Storage Contaminated water can be made safer to drink if it is stored for at least two days. Within that time many harmful organisms will die, and most of the dirt will sink to the bottom of the pot. But this will not kill all pathogens and is not effective for very dirty water. Storage containers can be made of metal, glass, plastic, or glazed ceramic materials. The use of earthenware pots should be avoided if possible, because of the risk of bacterial growth in the porous clay walls. Water can be purified by storage in the home using three pots. Two big pots are used for fetching water on alternate days. The first pot is allowed to stand for two days. Then the clear top water is carefully poured into another (smaller) pot for drinking. The remaining water can be used for washing. When the first pot is empty it is cleaned and refilled, then it is allowed to stand for two days again. Meanwhile the second big pot is used in the same way as the first. In this way each day's drinking water has been standing for at least two days before it is used. Storage containers must be covered to prevent the water from becoming contaminated, to stop algae from growing and to prevent evaporation. Filtration A sand filter will remove most of the suspended organic material in water, but it will always let viruses and some bacteria pass through. For this reason, it is best, if possible, to boil or chlorinate water after it has been filtered. Household sand filter - Using wide, earthenware pots, about 750mm high. 1 litre of water can be filtered every minute. Inside the pot put a thin layer of small stones. Cover this layer with a layer of charcoal, over which put a thick layer of sand. Another layer of gravel can be put on top to stop the sand from being disturbed when water is poured in. The filtered water passes through a tube from the bottom of the filter pot into a collecting vessel. A similar version can be made from three or four clay pots standing on top of each other. The pots, in turn from the top, contain gravel, and charcoal. In the four-pot version the lowest pot is used for storage of the treated water. The filter is simple to make using local materials, and can be kept working well by occasionally removing the top layers and replacing them with fresh gravel and charcoal. Chemical disinfection Iodine - Iodine can be used for disinfecting water and is excellent provided the water is not too dirty. WHO recommend two drops of 2 per cent tincture of iodine per litre of water. If the water is thought to be highly polluted then the amount should be doubled - such amounts are not harmful but will give the water a slightly medicinal taste. Iodine compounds, such as tetraglycine potassium tri-iodide are supplied as tablets which are claimed to be effective against amoebic cysts, and some viruses and bacteria. Chlorine - Chlorine is a good disinfectant for drinking water as it is effective against bacteria associated with waterborne diseases. Bleaching powder contains about 25-30 per cent chlorine. (WARNING: Keep all kinds of bleach away from children and out of eyes. Do not swallow.) About 37cc (2 tablespoons) of bleaching powder dissolved in 0.95 litre (1 quart) of water will give a one per cent chlorine solution. To chlorinate the water, add three drops of one per cent solution to each 0.95 litre (1 quart) of water to be treated (2 tablespoons to 32 imperial gallons), mix thoroughly and allow it to stand for 20 minutes or longer before using the water. Alternatively, simple chlorinators, which dispense chlorine at a constant rate into a water supply, can be bought or made with local materials. An example is a diffuser chlorinator which is used in non-flowing water supplies like wells, cisterns and tanks. It consists of a pot filled with coarse sand and chlorine powder, submerged in a water supply. The chlorine seeps into the water supply through holes in the container. Diffuser chlorinators have slow rates of disinfection and are most effective in wells or tanks not producing or holding more than 100 litres/day. Boiling Boiling is the best way of destroying germs in water. The water must be brought to a good 'rolling' boil (not just simmering) and kept boiling for ten minutes (this may need to be longer at high altitudes). Store the water in the container in which it has been boiled, or, if pouring the water into another container make sure that it is clean. There are certain issues to consider when boiling water to purify it:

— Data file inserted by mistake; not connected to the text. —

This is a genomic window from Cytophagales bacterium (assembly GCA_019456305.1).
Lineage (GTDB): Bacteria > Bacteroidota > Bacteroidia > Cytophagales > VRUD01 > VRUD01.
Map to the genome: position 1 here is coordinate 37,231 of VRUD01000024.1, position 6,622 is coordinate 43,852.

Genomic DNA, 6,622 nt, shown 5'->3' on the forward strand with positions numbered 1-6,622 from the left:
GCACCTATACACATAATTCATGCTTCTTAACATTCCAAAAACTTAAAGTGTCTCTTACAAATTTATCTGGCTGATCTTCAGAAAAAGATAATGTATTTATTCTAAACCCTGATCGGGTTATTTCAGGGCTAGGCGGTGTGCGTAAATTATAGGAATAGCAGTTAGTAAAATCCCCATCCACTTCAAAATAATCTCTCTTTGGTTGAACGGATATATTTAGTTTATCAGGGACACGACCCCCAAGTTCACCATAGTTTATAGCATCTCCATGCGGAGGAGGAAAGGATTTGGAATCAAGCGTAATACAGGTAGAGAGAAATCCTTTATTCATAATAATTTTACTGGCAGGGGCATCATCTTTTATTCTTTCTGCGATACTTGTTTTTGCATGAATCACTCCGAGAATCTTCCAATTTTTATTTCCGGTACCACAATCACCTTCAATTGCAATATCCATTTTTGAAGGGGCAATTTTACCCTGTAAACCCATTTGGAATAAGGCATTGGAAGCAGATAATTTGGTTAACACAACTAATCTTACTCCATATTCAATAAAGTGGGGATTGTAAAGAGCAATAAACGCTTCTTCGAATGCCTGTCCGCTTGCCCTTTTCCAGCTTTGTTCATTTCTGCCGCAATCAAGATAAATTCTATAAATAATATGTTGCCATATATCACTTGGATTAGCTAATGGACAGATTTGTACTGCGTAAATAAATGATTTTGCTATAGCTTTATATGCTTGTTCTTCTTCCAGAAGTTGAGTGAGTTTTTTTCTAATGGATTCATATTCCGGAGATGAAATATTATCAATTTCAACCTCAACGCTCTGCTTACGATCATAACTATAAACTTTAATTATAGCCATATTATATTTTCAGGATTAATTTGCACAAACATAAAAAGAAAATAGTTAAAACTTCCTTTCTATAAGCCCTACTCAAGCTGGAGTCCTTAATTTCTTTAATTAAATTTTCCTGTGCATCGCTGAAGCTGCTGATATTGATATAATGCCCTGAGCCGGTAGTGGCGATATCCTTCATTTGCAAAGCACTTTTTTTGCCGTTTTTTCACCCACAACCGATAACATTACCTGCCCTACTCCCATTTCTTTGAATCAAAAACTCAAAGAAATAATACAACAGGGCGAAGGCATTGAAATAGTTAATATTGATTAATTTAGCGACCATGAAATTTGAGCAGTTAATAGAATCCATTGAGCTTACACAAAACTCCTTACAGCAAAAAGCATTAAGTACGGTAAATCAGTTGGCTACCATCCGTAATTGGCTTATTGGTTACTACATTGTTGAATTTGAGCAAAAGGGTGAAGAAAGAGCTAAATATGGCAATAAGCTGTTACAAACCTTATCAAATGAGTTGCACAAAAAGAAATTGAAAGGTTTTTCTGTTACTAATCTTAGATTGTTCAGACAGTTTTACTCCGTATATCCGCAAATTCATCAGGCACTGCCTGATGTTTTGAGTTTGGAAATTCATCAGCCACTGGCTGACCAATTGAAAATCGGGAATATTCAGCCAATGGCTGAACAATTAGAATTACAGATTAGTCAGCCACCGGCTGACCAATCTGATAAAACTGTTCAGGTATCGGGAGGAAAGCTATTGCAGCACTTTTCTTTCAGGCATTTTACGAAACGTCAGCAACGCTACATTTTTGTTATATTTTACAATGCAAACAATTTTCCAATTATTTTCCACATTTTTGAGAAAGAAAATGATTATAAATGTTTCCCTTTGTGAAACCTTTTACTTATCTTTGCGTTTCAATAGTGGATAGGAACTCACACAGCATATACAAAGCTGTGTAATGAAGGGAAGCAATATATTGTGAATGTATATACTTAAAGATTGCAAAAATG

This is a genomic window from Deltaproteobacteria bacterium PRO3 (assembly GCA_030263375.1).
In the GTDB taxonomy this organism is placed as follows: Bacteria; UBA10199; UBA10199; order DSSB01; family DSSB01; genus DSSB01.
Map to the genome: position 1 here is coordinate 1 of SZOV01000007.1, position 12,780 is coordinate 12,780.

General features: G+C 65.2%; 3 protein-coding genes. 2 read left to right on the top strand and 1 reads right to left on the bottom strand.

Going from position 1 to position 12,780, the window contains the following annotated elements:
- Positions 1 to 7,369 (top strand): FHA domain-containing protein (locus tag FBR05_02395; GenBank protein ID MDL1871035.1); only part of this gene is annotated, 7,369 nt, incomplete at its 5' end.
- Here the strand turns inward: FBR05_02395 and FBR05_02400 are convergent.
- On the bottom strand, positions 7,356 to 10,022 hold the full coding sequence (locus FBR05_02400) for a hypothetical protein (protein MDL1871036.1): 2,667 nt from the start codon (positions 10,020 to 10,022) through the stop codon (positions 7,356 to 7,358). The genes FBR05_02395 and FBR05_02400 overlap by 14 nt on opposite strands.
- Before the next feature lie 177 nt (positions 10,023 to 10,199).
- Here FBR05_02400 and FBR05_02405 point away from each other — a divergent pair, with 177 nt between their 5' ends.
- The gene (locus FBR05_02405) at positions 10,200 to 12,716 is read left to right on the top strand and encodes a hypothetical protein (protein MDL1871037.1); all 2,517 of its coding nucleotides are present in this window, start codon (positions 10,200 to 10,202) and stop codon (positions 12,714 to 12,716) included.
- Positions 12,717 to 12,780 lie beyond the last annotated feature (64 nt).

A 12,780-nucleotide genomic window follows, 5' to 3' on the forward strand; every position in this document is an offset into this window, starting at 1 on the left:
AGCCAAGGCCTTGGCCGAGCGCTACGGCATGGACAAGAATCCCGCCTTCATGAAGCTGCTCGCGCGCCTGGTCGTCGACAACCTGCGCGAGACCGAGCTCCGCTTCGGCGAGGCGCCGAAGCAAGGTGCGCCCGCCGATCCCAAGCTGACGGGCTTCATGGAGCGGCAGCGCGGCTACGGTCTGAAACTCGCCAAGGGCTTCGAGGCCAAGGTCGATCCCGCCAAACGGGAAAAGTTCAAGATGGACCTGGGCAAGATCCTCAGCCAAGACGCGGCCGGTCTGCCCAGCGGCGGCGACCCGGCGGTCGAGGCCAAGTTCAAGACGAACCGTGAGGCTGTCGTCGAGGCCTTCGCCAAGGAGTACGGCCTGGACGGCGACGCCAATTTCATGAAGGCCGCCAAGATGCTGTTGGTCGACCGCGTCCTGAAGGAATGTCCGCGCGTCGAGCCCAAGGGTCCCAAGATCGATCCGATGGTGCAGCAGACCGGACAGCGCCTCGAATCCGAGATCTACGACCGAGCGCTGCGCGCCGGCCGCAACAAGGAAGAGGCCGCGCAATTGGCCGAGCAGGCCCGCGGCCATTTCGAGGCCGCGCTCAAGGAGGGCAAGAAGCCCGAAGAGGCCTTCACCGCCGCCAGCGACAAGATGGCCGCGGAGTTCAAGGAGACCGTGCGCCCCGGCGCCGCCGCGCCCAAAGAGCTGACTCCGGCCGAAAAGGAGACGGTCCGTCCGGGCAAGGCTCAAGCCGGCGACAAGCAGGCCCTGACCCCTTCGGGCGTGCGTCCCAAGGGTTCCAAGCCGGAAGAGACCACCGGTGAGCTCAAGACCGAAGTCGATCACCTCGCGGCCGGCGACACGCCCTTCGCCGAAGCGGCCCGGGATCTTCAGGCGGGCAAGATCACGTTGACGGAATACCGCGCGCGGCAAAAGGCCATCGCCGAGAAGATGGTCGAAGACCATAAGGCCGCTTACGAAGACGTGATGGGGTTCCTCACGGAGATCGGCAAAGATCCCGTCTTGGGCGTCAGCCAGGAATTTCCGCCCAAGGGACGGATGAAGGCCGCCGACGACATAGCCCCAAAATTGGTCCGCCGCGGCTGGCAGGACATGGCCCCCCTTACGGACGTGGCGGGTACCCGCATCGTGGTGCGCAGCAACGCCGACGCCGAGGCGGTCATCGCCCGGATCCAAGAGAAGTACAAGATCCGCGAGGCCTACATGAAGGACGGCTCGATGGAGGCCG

• Pathogen survival - some pathogens (E coli and faecal coliforms) and cysts such as giardia lamblia may be killed at lower temperatures than boiling point (about 50 - 63C rather than 100C).